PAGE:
The maximum CPDL of the vehicle- (veh) and dex-treated populations is listed at the day cell number plateaued (†) or the experiment was terminated. The average growth rate of the three experiments was calculated from the CPDL and is designated as the doublings/day (DL/day). Capacity for osteoblast differentiation (ability to form bone nodules) in each expanded population was assayed in vehicle (*) and dex (**), with the last subculture day at which nodules were detected for each condition tabulated. In addition, the long-term proliferative capacity of osteoprogenitors is indicated by the maximum fold nodule expansion (compared with nodule output at subculture day 3) and the day this maximum was achieved.

  2. b

    Population plateau; end of exponential growth.

  3. c

    Maximum fold expansion relative to day 3.

  4. d

    *Expanded culture assayed in vehicle.

  5. e

    **Expanded culture assayed in dex.

  
 Expansion mediaVehDexVehDexVehDex
 Experiment      
Standard seeding density (1,250 cells/cm2)118.0 (30)22.7 (33)12, 2118, 241.0 ±.2 (6), 4.9 ± 1.2 (9)2.3 ± 2.2 (18), 12.5 ± 3.3 (15)
 216.3 (40)24.0 (47)17, 1717, 250.4 ± 0.3 (17), 1.9 ± 0.3 (10)0.8 ± 0.3 (10), 15.2 ± 5.1 (17)
 39.8 (27)14.2 (30)6, 99, 150.2 ± 0.1 (3), 0.6 ± 0.4 (6)0.5 ± 0.3 (6), 0.5 ± 0.2 (9)
Average growth rate (DL/day) 0.58 ± 0.160.63 ± 0.11    
 Expansion mediaVehDexVehDexVehDex
 Experiment      
High seeding density (12,500 cells/cm2)130.8 (54)38.4 (60)15, 2118, 242.5 ± 0.1 (9), 8.9 ± 0.7 (15)960 ± 70 (18), 8,000 ± 400 (24)
 222.0 (39)19.9 (30)21, 2130, 302.5 ± 0.2 (9), 22.9 ± 3.8 (12)13,000 ± 4,000 (27), 57,000 ± 8,000 (30)
 319.9 (36)21.4 (36)18, 1830, 3020.8 ± 2.6 (9), 48.6 ± 18.3 (15)31,000 ± 4,000 (30), 26,000 ± 1,000 (30)
Average growth rate (DL/day) 0.58 ± 0.010.63 ± 0.02    
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Figure Figure 2.. Population growth characteristics of RC cells.Primary RC cells were seeded at (A) standard (∼1,250 cells/cm2in 35-mm dish) or (C) high (∼12,500 cells/cm260-mm dish) density, expanded in vehicle () or dex () and split at a 1:6-1:3 ratio every 3 days. The CPDL achieved is plotted for the cultures initiated at standard (B) or high (D) density, respectively, with the linear regression of the curves overlaid (line). A representative example for each initiating density of three independent experiments is shown.

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Dexamethasone Supplementation and Density Affect the Maintenance of the Differentiation Capacity of Osteoprogenitor Cells

At each passage, the presence and number of CFU-O were assayed by replating the expanded cell populations (vehicle- or dex-treated) into either vehicle or dex conditions to track progenitor self-renewal and the differentiation or recruitment effects of dex. CFU-O was defined as cells giving rise to colonies with cuboidal cells that were ALP positive and containing mineralized matrix (von Kossa positive), i.e., bone nodules (Fig. 1B). Treated cultures initiated at standard density and expanded in vehicle (Fig. 3A) or dex (Fig. 3B) generated detectable bone nodules for 5–8 subcultures in both vehicle and dex assay conditions. Based on the assumption that one osteoprogenitor cell gives rise to one nodule [24], a theoretical yield of bone nodules was calculated based on input progenitor numbers (as observed in CFU-O assay) and the dilution factor of each subculture. To emphasize graphically that progenitors self-renewed, the calculated yield was overlaid (lines) on the observed yield of nodules (Fig. 3A, 3B). The number of CFU-O did not exceed the theoretical yield in the expanded populations assayed in vehicle (Fig. 3A, 3B). In contrast, CFU-O number was significantly (p < 0.05; 2-tail z-test) higher than the theoretical yield when cells were assayed in dex on days 6 and 9 for populations expanded in vehicle and for all time points beyond 3 days (with the exception of day 12 and day 30 where the increase failed to reach statistical significance) for populations expanded in dex (Fig. 3A, 3B). Thus, self-renewal was observed for 4 (vehicle) or more than 12 (dex) population doublings for treated cells. Additionally, during the time that cells were capable of self-renewal, a population of CFU-O was recruited by dex in both culture treatments (p < 0.05; 2-tail t-test), yielding an ∼2–20- or ∼2–25-fold increase in CFU-O output in dex versus vehicle assay conditions (Fig. 3A, 3B).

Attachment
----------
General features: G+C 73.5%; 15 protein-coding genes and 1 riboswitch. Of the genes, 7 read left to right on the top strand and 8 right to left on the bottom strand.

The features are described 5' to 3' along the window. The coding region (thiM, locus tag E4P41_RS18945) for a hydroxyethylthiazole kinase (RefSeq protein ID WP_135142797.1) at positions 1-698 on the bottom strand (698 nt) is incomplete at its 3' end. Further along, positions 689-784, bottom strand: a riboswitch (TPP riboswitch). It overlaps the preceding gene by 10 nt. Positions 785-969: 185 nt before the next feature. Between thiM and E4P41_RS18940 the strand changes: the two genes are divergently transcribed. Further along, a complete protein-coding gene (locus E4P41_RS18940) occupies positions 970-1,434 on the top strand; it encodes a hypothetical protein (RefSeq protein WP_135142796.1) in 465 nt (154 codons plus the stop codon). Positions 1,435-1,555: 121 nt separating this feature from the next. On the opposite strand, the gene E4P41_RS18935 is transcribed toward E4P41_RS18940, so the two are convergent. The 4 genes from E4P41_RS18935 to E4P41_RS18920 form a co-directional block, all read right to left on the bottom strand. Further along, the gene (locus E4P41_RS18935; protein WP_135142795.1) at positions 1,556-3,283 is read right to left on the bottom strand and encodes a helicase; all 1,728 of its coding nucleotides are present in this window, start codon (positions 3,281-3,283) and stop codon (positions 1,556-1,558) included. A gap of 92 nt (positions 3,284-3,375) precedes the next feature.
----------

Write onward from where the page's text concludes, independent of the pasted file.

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Figure Figure 3.. CFU-O number in sequentially passaged RC cells.The number of mineralized nodules after 21 days in vehicle (hatched) or dex (open) assay conditions from cell populations initiated at standard density and treated during exponential growth with vehicle (A) or dex (B). A representative experiment of three separate experiments is plotted and the mean number of nodules ± standard deviation of triplicate wells per assay condition is shown. Overlaid lines represent the expected osteoprogenitor dilution curve if progenitors did not proliferate in vehicle () or dex (). The significance (p < 0.05; t-test assuming unequal variances, 2-tail) of the separation between nodule formation in the dex assay following expansion in both conditions and the osteoprogenitor dilution curve is indicated (*). Nodule outputs of the vehicle and dex assay are significantly different (p < 0.05, t-test, 2-tail) until day 9 and until day 18 (with the exception of day 12) for vehicle- or dex-treated expansion cultures. Nd indicates that nodules were not detected.